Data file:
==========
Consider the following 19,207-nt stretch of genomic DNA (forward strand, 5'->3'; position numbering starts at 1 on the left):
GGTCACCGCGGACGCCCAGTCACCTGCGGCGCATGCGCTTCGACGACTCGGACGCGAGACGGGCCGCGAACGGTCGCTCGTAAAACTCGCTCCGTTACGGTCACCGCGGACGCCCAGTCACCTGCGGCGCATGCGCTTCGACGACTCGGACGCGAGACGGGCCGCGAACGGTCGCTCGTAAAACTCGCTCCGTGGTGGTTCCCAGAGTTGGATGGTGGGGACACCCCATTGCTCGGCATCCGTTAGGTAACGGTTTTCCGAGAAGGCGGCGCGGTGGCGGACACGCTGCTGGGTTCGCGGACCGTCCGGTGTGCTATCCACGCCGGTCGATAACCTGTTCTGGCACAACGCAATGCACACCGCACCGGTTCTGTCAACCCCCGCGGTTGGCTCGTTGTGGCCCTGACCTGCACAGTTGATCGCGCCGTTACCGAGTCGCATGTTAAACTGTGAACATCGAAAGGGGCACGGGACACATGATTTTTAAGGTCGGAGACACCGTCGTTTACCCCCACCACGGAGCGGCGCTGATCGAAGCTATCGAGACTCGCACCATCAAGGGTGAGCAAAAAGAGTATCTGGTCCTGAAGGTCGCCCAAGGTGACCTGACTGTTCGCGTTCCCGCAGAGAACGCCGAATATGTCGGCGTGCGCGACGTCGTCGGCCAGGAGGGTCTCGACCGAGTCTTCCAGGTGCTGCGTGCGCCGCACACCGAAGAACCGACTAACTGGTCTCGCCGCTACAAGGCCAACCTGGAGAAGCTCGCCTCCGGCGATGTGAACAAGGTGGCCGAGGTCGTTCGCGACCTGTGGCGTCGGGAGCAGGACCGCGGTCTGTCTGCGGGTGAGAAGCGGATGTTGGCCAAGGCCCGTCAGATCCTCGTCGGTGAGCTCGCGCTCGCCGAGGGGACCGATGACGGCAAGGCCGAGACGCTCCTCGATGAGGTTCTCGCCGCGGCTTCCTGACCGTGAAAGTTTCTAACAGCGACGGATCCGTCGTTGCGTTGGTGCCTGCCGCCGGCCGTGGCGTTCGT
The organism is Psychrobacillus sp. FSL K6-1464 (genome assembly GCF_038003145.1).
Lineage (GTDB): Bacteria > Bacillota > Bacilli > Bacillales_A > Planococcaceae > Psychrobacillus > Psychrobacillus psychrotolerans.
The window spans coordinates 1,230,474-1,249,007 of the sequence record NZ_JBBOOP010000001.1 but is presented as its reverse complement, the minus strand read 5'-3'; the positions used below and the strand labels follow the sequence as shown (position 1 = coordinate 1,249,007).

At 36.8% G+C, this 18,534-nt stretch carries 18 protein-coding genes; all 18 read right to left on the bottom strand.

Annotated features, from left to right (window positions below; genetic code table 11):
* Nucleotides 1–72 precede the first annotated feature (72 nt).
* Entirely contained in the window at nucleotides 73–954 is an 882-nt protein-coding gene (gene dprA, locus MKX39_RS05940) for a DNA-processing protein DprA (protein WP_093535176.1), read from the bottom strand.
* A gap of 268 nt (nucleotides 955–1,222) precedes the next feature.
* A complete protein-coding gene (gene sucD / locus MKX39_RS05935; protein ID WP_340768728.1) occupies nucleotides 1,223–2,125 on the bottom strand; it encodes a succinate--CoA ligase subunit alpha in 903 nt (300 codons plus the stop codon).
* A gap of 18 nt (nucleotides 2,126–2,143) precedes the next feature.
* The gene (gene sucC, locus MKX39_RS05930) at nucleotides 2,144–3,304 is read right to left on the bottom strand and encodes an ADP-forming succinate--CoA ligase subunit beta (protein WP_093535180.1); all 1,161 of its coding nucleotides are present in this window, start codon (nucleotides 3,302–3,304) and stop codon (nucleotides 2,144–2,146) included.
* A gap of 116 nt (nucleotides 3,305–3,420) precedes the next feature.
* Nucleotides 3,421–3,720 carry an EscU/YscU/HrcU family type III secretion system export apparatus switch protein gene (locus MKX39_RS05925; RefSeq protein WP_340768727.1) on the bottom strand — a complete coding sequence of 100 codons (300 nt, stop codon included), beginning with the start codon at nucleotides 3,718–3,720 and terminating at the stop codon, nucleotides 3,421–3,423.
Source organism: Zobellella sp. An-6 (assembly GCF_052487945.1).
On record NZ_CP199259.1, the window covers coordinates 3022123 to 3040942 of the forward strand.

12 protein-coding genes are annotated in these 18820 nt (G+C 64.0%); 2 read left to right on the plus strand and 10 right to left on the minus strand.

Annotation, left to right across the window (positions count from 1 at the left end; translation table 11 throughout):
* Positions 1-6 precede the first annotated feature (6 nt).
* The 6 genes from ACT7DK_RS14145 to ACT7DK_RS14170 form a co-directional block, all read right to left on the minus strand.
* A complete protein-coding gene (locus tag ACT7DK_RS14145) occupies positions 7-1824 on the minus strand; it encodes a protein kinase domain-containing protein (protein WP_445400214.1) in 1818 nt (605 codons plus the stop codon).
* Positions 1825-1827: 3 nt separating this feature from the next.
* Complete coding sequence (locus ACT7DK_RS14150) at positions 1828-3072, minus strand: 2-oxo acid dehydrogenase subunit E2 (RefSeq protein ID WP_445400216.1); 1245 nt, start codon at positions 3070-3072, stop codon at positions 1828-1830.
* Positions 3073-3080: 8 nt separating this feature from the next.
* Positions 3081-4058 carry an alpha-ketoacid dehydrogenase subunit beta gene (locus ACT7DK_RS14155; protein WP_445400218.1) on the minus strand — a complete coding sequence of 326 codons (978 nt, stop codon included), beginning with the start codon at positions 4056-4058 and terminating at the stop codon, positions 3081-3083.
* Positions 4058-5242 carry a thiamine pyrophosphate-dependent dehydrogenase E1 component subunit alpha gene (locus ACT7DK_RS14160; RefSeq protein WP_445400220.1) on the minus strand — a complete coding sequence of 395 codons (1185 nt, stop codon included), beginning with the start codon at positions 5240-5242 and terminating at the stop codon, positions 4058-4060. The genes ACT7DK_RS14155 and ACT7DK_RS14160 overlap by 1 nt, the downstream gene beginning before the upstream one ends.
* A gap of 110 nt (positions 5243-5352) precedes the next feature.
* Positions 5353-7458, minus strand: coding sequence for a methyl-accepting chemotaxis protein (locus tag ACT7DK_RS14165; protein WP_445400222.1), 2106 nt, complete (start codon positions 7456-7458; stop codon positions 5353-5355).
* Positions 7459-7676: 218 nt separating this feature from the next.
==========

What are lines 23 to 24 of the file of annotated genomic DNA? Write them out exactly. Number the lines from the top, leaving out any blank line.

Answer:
* Positions 1825-1827: 3 nt separating this feature from the next.
* Complete coding sequence (locus ACT7DK_RS14150) at positions 1828-3072, minus strand: 2-oxo acid dehydrogenase subunit E2 (RefSeq protein ID WP_445400216.1); 1245 nt, start codon at positions 3070-3072, stop codon at positions 1828-1830.